Where the divers have been and what they face going forward are histories and fates not disclosed. They silently put their stuff away inside storage bins, mill about, munch on food bars. A pallid eternal-present menaces — but soon, it dawns that the film depicts life as might be imagined back in those inert urban fish tanks we saw in the first room.

Is this all there is? Monumental ennui?

In between, Kline piles on the cliches. One room features warming tables disguised as kitchen sinks that hold sculptures — a house, a church, shops — made of melting soy wax. Domestic life, religious life and consumer life are sliding down the drain. The next room is just as trite, with several vaguely industrial display cases housing assorted dollhouse furniture submerged inside glass bowls, as if remnants of past existence are being stored for future examination.

These platitudinous sculptures made me wince, and not because of what they portend for a society that has so far largely fiddled as everything begins to burn. Does art get more banal and prosaic than this?

It turns out that, yes, it does. The tepid show’s largest room, painted a flaming red orange for those who might not yet have a clue, presents eight tent-like enclosures tricked out with stage sets that describe a hospital room, an Amazon warehouse storage space, an automobile interior and more. Each features a short narrative video in which an inquiring off-screen voice questions an actor playing a character from the unspecified future, who is suffering assorted consequences of the climate catastrophe. They’re exposition dumps, a sci-fi screenplay equivalent of a term paper’s footnotes explaining the causes and ramifications of climate change. Feeling roughly zero empathy for these poor souls is at the very least counterproductive.

This is a show with the emotional tenor of doomsday preppers and dystopian survivalists, albeit without the cockeyed conspiracy theories. In one video-tent, a tightly wrapped bundle of Levi’s 501 jeans burns. In another, smoke is swallowed back inside a factory’s belching chimneys. The videos show events being run in reverse, smoke and flames being absorbed by the denim wad and into industry’s innards. It’s as if the implications of the onrushing climate disaster are headed backward in time but toward us in space, while we’re sitting in a chair calmly watching it approach on TV.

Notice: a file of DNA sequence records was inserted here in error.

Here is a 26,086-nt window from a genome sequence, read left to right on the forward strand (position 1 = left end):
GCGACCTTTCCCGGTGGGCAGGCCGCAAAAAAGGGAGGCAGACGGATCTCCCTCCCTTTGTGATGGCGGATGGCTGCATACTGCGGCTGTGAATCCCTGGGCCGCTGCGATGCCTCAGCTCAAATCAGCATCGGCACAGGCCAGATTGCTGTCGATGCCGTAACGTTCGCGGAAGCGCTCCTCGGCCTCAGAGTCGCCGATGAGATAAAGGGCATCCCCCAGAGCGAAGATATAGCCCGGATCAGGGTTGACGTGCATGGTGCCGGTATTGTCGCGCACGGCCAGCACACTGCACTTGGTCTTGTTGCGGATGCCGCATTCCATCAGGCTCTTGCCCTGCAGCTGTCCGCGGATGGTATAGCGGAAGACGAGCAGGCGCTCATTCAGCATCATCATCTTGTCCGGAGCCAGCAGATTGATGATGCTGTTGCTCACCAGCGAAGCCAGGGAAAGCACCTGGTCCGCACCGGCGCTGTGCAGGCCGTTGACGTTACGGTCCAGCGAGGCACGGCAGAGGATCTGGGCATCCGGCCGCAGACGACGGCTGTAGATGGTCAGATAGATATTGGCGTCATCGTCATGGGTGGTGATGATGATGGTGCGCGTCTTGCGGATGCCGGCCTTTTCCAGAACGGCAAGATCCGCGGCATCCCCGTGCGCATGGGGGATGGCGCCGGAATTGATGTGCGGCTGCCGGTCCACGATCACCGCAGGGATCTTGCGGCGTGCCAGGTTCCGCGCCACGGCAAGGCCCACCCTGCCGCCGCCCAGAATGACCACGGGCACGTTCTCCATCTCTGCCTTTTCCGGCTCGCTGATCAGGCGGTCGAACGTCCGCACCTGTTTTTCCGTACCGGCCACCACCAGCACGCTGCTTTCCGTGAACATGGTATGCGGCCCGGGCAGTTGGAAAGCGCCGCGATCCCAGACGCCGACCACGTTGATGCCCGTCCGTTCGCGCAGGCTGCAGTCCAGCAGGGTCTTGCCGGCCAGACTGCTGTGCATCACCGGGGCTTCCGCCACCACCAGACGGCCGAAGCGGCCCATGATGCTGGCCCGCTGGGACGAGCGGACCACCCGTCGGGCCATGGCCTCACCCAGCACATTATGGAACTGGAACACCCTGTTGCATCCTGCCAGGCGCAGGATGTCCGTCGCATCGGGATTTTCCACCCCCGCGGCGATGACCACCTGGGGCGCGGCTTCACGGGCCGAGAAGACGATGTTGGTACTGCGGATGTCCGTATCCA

Apparently, we’re being warned that, here in the present, we could stop it. No kidding.

Things hit rock bottom in the penultimate gallery, where 10 gas tanks are suspended in space from upside-down oil derricks stuck to the ceiling. Each tank is screen printed with an aerial map of a different nation — Bolivia, Iran, Nigeria, Indonesia and more — countries not located in the West or the global north. Colonialist extraction of these nations’ resources is certainly a root cause of today’s unfolding disaster. But that’s a multifaceted fact that requires something more powerful to experience from a work of art than dry didacticism.

There is no catalog to “Josh Kline: Climate Change,” although MOCA promises one is coming in the fall. Presumably, that’s so this immersive installation can be fully photographed for publication. In other words, I guess, there’s no rush — which is pretty much an institutional markdown of the urgency this hapless exhibition demands.